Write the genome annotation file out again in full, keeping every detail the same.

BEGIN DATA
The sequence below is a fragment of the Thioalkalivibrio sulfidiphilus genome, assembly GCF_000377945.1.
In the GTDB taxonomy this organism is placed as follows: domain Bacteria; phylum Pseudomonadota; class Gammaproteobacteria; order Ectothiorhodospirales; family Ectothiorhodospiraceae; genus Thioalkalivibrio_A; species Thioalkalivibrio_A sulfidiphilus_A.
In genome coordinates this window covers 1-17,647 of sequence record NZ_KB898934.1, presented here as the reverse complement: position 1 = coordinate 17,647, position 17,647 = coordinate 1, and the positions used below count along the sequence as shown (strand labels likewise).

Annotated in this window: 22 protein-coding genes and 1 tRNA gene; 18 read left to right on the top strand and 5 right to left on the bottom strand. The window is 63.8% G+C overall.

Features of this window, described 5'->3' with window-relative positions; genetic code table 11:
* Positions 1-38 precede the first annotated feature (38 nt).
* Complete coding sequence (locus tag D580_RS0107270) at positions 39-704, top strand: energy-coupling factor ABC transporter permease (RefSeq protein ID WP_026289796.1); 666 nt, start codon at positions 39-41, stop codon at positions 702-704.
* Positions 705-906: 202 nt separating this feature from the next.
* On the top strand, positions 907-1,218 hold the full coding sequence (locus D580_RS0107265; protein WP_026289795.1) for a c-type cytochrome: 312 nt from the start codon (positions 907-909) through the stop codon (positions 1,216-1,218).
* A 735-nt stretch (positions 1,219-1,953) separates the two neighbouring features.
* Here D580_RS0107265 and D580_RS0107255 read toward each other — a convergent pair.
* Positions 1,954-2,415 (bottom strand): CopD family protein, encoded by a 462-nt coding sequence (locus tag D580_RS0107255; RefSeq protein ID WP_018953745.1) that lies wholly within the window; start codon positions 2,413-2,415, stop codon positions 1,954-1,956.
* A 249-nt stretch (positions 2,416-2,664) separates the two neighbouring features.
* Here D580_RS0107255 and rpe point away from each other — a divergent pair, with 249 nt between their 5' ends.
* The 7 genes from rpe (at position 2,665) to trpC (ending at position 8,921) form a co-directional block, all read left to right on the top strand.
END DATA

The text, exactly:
The sequence below is a fragment of the Thioalkalivibrio sulfidiphilus genome, assembly GCF_000377945.1.
In the GTDB taxonomy this organism is placed as follows: domain Bacteria; phylum Pseudomonadota; class Gammaproteobacteria; order Ectothiorhodospirales; family Ectothiorhodospiraceae; genus Thioalkalivibrio_A; species Thioalkalivibrio_A sulfidiphilus_A.
In genome coordinates this window covers 1-17,647 of sequence record NZ_KB898934.1, presented here as the reverse complement: position 1 = coordinate 17,647, position 17,647 = coordinate 1, and the positions used below count along the sequence as shown (strand labels likewise).

Annotated in this window: 22 protein-coding genes and 1 tRNA gene; 18 read left to right on the top strand and 5 right to left on the bottom strand. The window is 63.8% G+C overall.

Features of this window, described 5'->3' with window-relative positions; genetic code table 11:
* Positions 1-38 precede the first annotated feature (38 nt).
* Complete coding sequence (locus tag D580_RS0107270) at positions 39-704, top strand: energy-coupling factor ABC transporter permease (RefSeq protein ID WP_026289796.1); 666 nt, start codon at positions 39-41, stop codon at positions 702-704.
* Positions 705-906: 202 nt separating this feature from the next.
* On the top strand, positions 907-1,218 hold the full coding sequence (locus D580_RS0107265; protein WP_026289795.1) for a c-type cytochrome: 312 nt from the start codon (positions 907-909) through the stop codon (positions 1,216-1,218).
* A 735-nt stretch (positions 1,219-1,953) separates the two neighbouring features.
* Here D580_RS0107265 and D580_RS0107255 read toward each other — a convergent pair.
* Positions 1,954-2,415 (bottom strand): CopD family protein, encoded by a 462-nt coding sequence (locus tag D580_RS0107255; RefSeq protein ID WP_018953745.1) that lies wholly within the window; start codon positions 2,413-2,415, stop codon positions 1,954-1,956.
* A 249-nt stretch (positions 2,416-2,664) separates the two neighbouring features.
* Here D580_RS0107255 and rpe point away from each other — a divergent pair, with 249 nt between their 5' ends.
* The 7 genes from rpe (at position 2,665) to trpC (ending at position 8,921) form a co-directional block, all read left to right on the top strand.